Gateway Earrings

I loved that we lived near a small shopping center.

I could walk there.  I would walk up behind the rows and rows of townhomes, about a half a mile, until I got to the fence that blocked the railroad tracks from our community.  I always thought the fence was kind of a joke; maybe you couldn’t see the trains coming through, but you certainly could hear them.  I got used to the sound of train whistles day in and day out, but then again, I lived a ways away from where they went through.

There was a hole in the fence that blocked the rails from the condos.   Teenagers were constantly pulling out a board or two from it so that we could cross the tracks to end up behind the shopping center.  This was a short cut and and infinitely faster than going on the roads that led to the stores.  Sometimes there would be teens congregated by the tracks, smoking or “hanging out”.   But most of the time I could slide easily through the gaping slats of the fence, down the hill, across the tracks and into the parking lot behind the shopping center.  Sometimes I would stop and wait to see the trains go by, but most of the time they were far away and I was too interested in getting to the shops.

Our shopping center had a grocery store, a drug store, a bagel shop, a toy store, a book store and down at the very end, a small movie theatre.  I loved going into the bagel shop and having a fresh baked bagel; I’d never even heard of them before we moved here.  I loved spending hours in the book shop trying to decide which book I was going to get next with my allowance.  I loved staring at the toys in the toy store, even though I should have been old enough to not be interested in them.  But I probably spent the most time in the drug store, because they sold absolutely everything from magazines to vinyl records to Christmas trees to hand soap.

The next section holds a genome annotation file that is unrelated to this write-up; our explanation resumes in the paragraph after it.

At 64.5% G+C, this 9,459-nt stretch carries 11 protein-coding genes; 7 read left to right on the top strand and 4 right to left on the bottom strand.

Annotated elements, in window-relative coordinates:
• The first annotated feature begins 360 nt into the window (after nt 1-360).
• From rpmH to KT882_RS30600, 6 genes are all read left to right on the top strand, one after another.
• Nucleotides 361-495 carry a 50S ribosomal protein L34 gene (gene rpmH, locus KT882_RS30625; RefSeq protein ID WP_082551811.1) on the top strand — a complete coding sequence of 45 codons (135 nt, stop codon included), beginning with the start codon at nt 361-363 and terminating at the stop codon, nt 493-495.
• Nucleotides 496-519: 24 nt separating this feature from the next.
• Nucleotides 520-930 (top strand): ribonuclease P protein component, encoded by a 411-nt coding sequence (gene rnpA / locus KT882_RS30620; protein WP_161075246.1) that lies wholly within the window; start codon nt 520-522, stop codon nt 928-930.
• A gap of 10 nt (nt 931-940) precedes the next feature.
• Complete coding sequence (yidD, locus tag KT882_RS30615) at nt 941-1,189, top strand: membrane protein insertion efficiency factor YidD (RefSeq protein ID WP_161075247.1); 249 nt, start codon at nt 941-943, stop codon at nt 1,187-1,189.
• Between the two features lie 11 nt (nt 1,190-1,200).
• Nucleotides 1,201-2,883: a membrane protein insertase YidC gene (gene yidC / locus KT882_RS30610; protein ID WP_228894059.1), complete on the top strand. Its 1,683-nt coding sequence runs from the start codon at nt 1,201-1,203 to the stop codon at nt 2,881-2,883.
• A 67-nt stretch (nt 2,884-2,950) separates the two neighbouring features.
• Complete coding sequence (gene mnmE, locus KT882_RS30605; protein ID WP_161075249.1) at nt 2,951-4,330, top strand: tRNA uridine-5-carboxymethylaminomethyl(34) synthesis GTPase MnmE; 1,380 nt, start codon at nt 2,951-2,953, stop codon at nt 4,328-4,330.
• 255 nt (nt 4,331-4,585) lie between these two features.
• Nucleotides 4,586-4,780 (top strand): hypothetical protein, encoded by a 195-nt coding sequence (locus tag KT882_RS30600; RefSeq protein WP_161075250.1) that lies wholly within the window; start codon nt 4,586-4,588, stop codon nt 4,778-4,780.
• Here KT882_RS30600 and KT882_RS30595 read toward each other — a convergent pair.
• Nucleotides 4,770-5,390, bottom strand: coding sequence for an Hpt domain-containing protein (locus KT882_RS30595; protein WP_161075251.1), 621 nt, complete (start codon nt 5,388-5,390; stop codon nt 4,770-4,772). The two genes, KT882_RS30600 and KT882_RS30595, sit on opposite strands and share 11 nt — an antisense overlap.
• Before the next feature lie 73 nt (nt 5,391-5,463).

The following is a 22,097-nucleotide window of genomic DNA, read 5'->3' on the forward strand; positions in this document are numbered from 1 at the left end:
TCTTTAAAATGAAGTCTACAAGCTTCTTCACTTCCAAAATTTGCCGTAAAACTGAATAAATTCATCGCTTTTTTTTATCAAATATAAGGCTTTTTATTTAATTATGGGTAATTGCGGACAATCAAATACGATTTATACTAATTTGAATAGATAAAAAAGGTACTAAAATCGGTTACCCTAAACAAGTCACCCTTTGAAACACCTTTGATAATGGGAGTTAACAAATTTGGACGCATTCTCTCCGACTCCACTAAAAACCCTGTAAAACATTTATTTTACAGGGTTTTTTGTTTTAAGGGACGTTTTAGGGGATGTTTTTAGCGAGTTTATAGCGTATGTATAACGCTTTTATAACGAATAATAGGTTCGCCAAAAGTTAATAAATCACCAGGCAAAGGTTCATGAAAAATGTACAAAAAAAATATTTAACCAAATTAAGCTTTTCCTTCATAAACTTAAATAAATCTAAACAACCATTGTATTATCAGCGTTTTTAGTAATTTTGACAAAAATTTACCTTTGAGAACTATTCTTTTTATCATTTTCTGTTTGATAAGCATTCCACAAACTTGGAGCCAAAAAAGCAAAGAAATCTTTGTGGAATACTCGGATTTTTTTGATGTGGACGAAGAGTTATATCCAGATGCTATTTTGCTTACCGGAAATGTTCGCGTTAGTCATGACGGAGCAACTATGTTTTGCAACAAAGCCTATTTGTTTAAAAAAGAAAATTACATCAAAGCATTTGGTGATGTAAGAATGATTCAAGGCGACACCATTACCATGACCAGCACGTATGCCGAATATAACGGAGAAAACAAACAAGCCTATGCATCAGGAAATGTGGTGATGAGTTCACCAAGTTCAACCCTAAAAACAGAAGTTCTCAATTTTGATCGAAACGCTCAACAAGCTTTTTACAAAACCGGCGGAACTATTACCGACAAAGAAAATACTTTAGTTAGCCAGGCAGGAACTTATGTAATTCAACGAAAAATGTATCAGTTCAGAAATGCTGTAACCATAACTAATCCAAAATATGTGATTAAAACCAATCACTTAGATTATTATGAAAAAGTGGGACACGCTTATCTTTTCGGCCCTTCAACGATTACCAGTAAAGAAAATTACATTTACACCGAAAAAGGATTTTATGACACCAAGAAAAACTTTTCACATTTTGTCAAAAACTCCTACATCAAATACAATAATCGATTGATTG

One day, my girlfriend walked out of the drug store without paying for a tube of lip stick.  She laughed and laughed about how easy it was and how she did this all the time.  I looked at her with wide eyes; that was STEALING.  But look at all of the things she had that she didn’t have to pay for, the voice in my head immediately piped up.  I started asking around and it seemed nearly everyone I knew had stolen something once or twice, though for some it was apparently a well ingrained habit.  My only experience with thievery was when I pocketed the lifesavers at the party store my dad took me to when he needed more beer.  He made me go back to the store with them and apologize when he discovered that I’d taken them, and the lesson stuck.

But my mother and father weren’t around much these days, and lovely things that I didn’t have the money for started to look appealing.  Maybe the kids at school would think I was prettier if I had that one perfect shade of lipstick.  Or they’d think I was cooler if I could add to my Smurf collection beyond Papa Smurf and Smurfette.

So I did it.  I gently placed a pair of earrings in my palm and walked around the store with it until I could slide the package up my sleeve.  I walked out of the store with it still held there, totally inconspicuous behind the knit sweater  I was wearing.   I kept walking until I got behind the shopping center and then pulled out the small, plastic wafer that held the two dangling earrings.

I should have felt guilty.  I should have felt badly.  I should have felt like I’d just made a huge mistake.  But I didn’t feel any of those things.  Instead, I felt powerful.  I felt like I’d just tapped into some great secret that could make my life better, that would give me access to things that would make me happy.

I put in the earrings and smiled the whole way back home.


One Response

  1. i hope you stopped there. because i didn’t. there really is a strange sense of power. that materialistic desire bred into us from a young age becomes a great monster when one discovers one can shoplift. it becomes something ugly. if one keeps going, one can only get caught. and it will end in tears.

    that was a really lovely entry and i’m going to read the rest of your blog now! hopefully i can learn something from you. 🙂

    perhaps back then it was easier to steal, certainly now most stores have all kinds of newfangled security device and tags and people hired to pretend to be shoppers actually looking out for shoplifters.

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